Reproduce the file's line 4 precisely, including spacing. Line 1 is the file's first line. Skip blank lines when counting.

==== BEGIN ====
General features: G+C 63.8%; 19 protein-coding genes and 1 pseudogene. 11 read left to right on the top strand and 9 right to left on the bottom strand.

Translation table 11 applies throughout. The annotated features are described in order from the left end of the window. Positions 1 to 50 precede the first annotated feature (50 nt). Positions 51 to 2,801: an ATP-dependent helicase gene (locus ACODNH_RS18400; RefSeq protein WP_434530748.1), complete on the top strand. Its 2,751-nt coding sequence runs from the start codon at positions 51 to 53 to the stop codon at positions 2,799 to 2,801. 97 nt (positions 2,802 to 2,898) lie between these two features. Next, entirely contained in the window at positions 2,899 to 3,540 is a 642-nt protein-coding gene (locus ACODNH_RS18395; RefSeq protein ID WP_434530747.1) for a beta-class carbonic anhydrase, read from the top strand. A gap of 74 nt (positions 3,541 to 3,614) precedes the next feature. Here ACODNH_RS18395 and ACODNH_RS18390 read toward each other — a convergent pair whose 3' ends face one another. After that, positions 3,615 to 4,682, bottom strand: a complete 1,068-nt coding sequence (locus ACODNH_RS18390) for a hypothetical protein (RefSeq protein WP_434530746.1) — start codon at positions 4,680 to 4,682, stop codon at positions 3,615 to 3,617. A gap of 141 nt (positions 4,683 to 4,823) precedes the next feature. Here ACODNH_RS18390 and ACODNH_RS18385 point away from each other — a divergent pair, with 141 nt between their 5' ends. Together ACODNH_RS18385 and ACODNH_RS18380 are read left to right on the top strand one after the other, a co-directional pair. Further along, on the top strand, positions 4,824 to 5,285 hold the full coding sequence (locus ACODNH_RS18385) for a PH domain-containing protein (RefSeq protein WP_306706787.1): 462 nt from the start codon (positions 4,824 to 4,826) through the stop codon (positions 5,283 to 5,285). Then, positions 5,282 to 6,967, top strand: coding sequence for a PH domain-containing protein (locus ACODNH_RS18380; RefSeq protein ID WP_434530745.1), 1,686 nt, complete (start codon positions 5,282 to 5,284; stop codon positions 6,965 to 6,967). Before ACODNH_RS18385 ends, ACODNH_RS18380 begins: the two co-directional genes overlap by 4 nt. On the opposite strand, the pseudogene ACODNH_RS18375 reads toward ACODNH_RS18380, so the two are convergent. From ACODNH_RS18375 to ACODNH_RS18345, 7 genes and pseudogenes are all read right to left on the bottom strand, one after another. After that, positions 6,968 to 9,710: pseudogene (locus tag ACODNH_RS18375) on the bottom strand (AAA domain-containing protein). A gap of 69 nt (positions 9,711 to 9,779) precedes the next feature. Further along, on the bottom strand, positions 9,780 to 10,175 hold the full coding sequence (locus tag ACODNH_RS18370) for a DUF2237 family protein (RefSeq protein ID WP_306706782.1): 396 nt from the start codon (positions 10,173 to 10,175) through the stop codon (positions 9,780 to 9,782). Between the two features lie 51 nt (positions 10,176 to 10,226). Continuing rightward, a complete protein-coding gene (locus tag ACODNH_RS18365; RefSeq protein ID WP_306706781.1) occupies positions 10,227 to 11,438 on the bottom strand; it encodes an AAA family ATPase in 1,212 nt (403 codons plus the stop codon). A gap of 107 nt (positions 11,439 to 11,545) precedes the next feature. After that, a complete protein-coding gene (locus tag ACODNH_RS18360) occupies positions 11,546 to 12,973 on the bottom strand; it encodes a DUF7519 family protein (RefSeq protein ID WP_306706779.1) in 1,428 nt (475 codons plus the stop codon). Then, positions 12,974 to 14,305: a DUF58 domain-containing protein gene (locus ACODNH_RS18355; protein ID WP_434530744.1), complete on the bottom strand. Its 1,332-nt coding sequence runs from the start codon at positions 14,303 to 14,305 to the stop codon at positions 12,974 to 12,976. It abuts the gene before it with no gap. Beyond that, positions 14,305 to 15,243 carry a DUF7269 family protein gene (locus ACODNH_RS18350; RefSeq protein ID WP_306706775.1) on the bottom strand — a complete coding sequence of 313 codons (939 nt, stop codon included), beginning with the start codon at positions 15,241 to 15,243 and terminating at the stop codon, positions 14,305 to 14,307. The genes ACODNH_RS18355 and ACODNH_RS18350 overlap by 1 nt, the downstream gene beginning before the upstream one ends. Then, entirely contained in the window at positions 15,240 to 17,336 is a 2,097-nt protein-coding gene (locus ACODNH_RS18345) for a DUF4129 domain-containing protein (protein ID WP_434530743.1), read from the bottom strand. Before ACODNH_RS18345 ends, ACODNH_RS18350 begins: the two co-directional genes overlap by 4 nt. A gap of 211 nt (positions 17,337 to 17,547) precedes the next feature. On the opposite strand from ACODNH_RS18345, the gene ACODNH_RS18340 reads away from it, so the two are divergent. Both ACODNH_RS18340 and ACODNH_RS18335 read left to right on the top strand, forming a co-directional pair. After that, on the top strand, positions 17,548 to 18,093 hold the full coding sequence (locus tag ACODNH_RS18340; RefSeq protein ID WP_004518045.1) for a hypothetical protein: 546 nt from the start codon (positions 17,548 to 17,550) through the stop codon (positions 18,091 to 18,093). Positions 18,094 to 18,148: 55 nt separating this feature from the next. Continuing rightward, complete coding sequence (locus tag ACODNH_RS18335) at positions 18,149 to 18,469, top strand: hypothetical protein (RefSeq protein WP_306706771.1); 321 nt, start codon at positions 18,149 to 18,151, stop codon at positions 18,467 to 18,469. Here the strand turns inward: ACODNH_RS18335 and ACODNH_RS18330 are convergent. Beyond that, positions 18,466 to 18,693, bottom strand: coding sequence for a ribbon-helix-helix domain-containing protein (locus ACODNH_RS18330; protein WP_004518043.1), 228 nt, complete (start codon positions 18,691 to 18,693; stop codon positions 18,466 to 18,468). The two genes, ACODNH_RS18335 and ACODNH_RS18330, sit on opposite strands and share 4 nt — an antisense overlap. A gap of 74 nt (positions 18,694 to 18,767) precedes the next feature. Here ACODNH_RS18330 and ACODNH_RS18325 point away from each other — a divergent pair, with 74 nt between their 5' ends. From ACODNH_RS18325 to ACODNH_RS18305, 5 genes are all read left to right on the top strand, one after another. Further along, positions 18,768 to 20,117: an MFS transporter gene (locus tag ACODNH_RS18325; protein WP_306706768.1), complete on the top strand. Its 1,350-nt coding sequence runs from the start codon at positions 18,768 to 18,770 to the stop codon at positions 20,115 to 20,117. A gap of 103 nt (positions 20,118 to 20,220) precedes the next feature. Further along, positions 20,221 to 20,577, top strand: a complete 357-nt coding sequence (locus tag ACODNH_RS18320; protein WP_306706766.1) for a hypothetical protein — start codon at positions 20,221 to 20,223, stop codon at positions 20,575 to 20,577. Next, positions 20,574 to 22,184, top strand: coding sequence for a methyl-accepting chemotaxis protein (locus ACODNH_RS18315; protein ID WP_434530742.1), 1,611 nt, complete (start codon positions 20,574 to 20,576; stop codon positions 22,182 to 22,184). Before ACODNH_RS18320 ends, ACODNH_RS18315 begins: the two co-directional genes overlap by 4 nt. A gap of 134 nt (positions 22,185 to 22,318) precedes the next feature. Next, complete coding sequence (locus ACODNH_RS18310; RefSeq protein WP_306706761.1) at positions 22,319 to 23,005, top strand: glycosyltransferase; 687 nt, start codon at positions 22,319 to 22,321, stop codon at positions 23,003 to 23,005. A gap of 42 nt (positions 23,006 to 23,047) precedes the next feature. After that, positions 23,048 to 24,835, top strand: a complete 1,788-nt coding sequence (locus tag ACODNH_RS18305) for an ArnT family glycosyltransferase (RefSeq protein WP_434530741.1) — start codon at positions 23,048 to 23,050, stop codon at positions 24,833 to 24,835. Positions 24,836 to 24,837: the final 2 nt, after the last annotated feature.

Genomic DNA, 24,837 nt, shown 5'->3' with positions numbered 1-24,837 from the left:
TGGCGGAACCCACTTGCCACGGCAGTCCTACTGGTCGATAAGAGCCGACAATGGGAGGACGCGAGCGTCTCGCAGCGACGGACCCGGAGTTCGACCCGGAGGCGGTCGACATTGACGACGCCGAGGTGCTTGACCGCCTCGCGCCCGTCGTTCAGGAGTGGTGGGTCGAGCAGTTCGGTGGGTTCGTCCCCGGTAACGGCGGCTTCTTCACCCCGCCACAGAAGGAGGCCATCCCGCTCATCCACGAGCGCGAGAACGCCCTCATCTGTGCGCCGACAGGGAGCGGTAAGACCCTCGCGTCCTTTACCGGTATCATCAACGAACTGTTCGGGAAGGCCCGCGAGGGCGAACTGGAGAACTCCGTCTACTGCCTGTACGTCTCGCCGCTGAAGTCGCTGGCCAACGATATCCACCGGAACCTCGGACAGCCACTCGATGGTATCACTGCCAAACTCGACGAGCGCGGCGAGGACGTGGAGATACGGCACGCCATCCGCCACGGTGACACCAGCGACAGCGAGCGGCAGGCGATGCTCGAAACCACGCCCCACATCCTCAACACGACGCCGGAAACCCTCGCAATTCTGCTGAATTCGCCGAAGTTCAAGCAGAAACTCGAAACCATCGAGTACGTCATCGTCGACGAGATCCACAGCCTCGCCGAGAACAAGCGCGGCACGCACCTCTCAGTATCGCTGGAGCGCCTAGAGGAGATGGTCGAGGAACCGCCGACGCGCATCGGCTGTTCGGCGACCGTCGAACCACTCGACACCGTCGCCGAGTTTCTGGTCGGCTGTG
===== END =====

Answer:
TGGCGGAACCCACTTGCCACGGCAGTCCTACTGGTCGATAAGAGCCGACAATGGGAGGACGCGAGCGTCTCGCAGCGACGGACCCGGAGTTCGACCCGGAGGCGGTCGACATTGACGACGCCGAGGTGCTTGACCGCCTCGCGCCCGTCGTTCAGGAGTGGTGGGTCGAGCAGTTCGGTGGGTTCGTCCCCGGTAACGGCGGCTTCTTCACCCCGCCACAGAAGGAGGCCATCCCGCTCATCCACGAGCGCGAGAACGCCCTCATCTGTGCGCCGACAGGGAGCGGTAAGACCCTCGCGTCCTTTACCGGTATCATCAACGAACTGTTCGGGAAGGCCCGCGAGGGCGAACTGGAGAACTCCGTCTACTGCCTGTACGTCTCGCCGCTGAAGTCGCTGGCCAACGATATCCACCGGAACCTCGGACAGCCACTCGATGGTATCACTGCCAAACTCGACGAGCGCGGCGAGGACGTGGAGATACGGCACGCCATCCGCCACGGTGACACCAGCGACAGCGAGCGGCAGGCGATGCTCGAAACCACGCCCCACATCCTCAACACGACGCCGGAAACCCTCGCAATTCTGCTGAATTCGCCGAAGTTCAAGCAGAAACTCGAAACCATCGAGTACGTCATCGTCGACGAGATCCACAGCCTCGCCGAGAACAAGCGCGGCACGCACCTCTCAGTATCGCTGGAGCGCCTAGAGGAGATGGTCGAGGAACCGCCGACGCGCATCGGCTGTTCGGCGACCGTCGAACCACTCGACACCGTCGCCGAGTTTCTGGTCGGCTGTG